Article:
13. 13. Multiculturalism Delivers •Growth and Customer Focus •More Effective Teamwork •Global Mindset •Integrative Thinkers •Self-Aware Learners 13
    14. 14. Why Diversity in Leadership MattersLeaders shape our society and the institutions that guide us into the future. They make decisions which affect a significant number of people.Leaders also symbolize who belongs and who doesn’t. With an inclusive society where everyone has the opportunity to lead, we can truly realize our full potential. Ratna Omidvar and John Tory Co-Chairs, DiverseCity: The Greater Toronto Leadership Project 14
    15. 15. The Advantage of Diverse Leadership• Supports improved financial and organizational performance• Provides stronger links to domestic and global markets• Helps organizations attract and retain the best talent• Supports creativity in decision making• Promotes social inclusion 15
    16. 16. The Business Case 16
    17. 17. Managing Diversity & Inclusion Monocultural Teams Multicultural Multicultural Teams Average Teams - Performance + -- - + ++ --- + ++ - + Less Effectiveness MoreLeader ignores or suppresses in creative Leader acknowledges andcultural difference tasks supports cultural differenceCultural difference becomes Cultural difference becomesan obstacle to performance an asset to performanceReference: Adler, N. J. International Dimensions of Organizational Behavior. 4th ed. Cincinnati, OH: South-Western, 2002. c. Milton J.Bennett, 2008 17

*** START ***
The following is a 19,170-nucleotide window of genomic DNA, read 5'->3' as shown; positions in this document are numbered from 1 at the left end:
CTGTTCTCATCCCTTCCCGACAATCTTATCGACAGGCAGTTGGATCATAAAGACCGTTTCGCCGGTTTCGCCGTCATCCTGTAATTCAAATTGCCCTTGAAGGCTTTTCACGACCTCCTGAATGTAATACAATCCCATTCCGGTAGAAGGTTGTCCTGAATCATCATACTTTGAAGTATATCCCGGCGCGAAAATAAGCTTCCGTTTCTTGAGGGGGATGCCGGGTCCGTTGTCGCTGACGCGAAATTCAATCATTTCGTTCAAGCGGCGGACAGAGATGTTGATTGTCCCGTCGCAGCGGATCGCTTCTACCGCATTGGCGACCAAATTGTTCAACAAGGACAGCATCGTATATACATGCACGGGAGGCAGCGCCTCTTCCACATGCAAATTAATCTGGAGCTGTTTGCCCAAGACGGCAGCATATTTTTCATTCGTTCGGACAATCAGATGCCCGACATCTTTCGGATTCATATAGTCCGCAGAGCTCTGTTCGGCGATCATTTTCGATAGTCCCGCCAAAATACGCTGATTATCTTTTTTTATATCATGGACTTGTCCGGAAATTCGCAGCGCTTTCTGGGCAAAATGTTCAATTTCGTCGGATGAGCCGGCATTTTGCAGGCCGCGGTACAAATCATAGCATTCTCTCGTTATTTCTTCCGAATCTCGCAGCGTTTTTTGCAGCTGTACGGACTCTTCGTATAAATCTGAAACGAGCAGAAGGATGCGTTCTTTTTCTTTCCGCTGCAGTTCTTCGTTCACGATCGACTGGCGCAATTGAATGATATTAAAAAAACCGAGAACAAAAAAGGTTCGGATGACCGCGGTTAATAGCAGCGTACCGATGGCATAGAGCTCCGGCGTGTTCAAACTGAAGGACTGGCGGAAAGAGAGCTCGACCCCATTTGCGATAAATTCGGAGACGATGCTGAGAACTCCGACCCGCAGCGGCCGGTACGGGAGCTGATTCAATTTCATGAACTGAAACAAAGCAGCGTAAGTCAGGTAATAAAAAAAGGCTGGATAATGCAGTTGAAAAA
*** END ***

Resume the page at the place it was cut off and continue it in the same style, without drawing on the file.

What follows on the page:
18. 18. Iceberg Model of Culture Music Art  Dress Greetings  Food & Drink Manners  Rituals  Outward Behaviours Attitudes  Values  Beliefs  Perceptions + Orientation to: Respect  Power  Status Competitiveness Individualism  Community  Action  Communication  Emotion  Thinking Environment  Structure  Time  Space 18
    19. 19. Components of Crosscultural Competencea) Awareness of your worldviewb) Attitude towards cultural differences,c) Knowledge of different cultural practices, andd) Crosscultural Skills 19